9 to 5 Culture

How to Ask for Time Off From Work

His door is slightly ajar. You can almost feel the hot coffee-laden breath and steely eyes of your boss bowling you over as you tip-toe gingerly into his office. 100 thoughts flash through your mind. “Maybe I don’t need the time off. What if he fired me for asking? No, that’s crazy. He wouldn’t do that. But he might accuse me of taking too much time off after I was out sick last month. What if he throws a stapler at me?”

Does this sound like you?

Asking for time off is one of the hardest things some of us must endure at work, next to asking for a raise and/or straight up getting fired. If this is you, don’t feel bad – it’s pretty normal. The good news is that it usually isn’t a big deal to your boss to ask. Just another blip in his day. The more you tell yourself this, the easier it will be for you.

Still, I’ve presented a nice little guide below on how to ask for time off.

Give a Reason

While it is often not helpful (and sometimes even counterproductive) to go into graphic detail when you are calling in sick to work, it’s actually almost required when you are asking for time away from work. Why is this? When asking for time off you’ll be doing it in person. When you call in sick, you are nothing but a disembodied voice on the other end of the line.

This is why it’s important to come prepared with a reason. Asking for time off without a reason is like going to the golf course with a bunch of tennis balls. You aren’t shooting par today.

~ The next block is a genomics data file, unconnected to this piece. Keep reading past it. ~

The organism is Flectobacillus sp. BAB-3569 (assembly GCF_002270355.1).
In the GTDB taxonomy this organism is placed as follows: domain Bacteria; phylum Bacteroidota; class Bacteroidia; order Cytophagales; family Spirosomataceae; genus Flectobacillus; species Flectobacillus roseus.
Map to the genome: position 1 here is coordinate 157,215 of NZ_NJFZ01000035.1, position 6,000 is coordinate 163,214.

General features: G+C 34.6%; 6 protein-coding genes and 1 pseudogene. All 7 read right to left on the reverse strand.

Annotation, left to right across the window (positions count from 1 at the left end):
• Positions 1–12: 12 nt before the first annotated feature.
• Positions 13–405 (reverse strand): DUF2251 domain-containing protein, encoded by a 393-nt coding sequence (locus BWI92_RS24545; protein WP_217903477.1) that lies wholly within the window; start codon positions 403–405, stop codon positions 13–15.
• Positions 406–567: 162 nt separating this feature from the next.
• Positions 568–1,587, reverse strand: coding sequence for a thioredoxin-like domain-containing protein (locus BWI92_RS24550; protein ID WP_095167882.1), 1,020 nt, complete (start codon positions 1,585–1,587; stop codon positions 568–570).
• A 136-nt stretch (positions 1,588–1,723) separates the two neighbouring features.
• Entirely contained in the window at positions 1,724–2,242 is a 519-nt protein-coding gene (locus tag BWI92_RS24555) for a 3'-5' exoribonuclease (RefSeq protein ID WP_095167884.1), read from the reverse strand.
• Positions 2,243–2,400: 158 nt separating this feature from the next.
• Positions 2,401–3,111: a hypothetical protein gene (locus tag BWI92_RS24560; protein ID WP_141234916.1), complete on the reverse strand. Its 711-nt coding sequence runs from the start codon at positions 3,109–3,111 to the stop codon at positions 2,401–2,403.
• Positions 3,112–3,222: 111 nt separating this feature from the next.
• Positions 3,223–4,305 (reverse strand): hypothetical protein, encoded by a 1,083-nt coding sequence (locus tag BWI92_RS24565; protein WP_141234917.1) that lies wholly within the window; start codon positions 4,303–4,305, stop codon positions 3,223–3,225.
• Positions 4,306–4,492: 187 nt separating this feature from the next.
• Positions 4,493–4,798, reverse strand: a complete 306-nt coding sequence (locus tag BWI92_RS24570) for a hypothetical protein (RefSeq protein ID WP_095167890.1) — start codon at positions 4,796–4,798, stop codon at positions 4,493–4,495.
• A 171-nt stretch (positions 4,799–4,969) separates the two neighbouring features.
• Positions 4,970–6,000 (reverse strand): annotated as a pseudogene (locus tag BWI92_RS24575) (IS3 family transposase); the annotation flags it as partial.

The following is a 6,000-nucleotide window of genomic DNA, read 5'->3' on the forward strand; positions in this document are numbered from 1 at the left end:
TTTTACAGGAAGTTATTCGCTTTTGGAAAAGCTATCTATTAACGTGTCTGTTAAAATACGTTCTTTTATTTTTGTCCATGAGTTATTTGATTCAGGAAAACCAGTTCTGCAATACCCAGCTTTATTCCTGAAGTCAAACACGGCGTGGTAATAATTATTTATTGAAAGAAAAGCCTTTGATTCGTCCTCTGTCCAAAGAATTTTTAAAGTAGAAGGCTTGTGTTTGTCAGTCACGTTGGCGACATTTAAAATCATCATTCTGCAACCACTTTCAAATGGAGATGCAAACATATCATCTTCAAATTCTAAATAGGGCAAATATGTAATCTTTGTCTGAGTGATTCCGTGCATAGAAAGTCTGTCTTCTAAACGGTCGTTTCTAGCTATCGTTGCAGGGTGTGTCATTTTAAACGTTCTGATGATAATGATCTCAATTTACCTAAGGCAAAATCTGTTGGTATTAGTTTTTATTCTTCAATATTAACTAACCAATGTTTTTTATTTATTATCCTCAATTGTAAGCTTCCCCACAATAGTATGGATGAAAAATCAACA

What Should My Reason Be?

Here are some good reasons that are likely to get your time-off request granted:

  • I’m going to be on vacation in (insert cool-sounding location)
  • I am having surgery on my (insert body part)
  • I have a general doctor/dental appointment (Note: use this if you only need a few hours off)
  • I have an all-day business seminar to attend. (Note: if you use this reason, it had better be true – there is a chance the boss could look this one up)
  • My (family member) passed away and I’m attending the funeral (Note: this reason also needs to be true. You don’t want to say “my father passed away” more than once, or you’ll arouse suspicion, to say the least!)

And, here are some bad reasons that will likely get you sent back to your office with no time off and your tail between your legs:

  • I’m going to be sick
  • My (family pet) died
  • I’m stressed and need a day off
  • I have an interview with another company
  • I haven’t been sleeping well

You don’t need to tell the whole truth, but you should always explain why you are planning to take time off, and you should be completely prepared to answer questions your boss might ask. He may be curious!

When to Ask for Time Off

In general you should tell your boss as soon as you know you’ll need the time off. Don’t delay too long – the closer it gets to the date(s) you’ll be absent, the less cordial he is going to be. You are probably going to get the best results if you ask on a Thursday or a Friday, mostly because the week is winding to a close and your boss will have the bulk of the week (and stress) behind him.

Also, try to ask toward the end of the day. Psychologically, if your boss has the entire day of work in front of him, he’s not going to be feeling as good about losing one of his employees for x amount of time in the not-so-distant future. However, if you catch him on a Friday evening right as he is about to walk out the door, go home, and spend time baking cookies with his family and watching reruns of Miami Vice he might give you a breezy, “sure, no problem” when you ask.

One more thing: don’t ask for time off when he is very busy. If he looks agitated or has been on the phone with angry customers all day, it’s best to wait.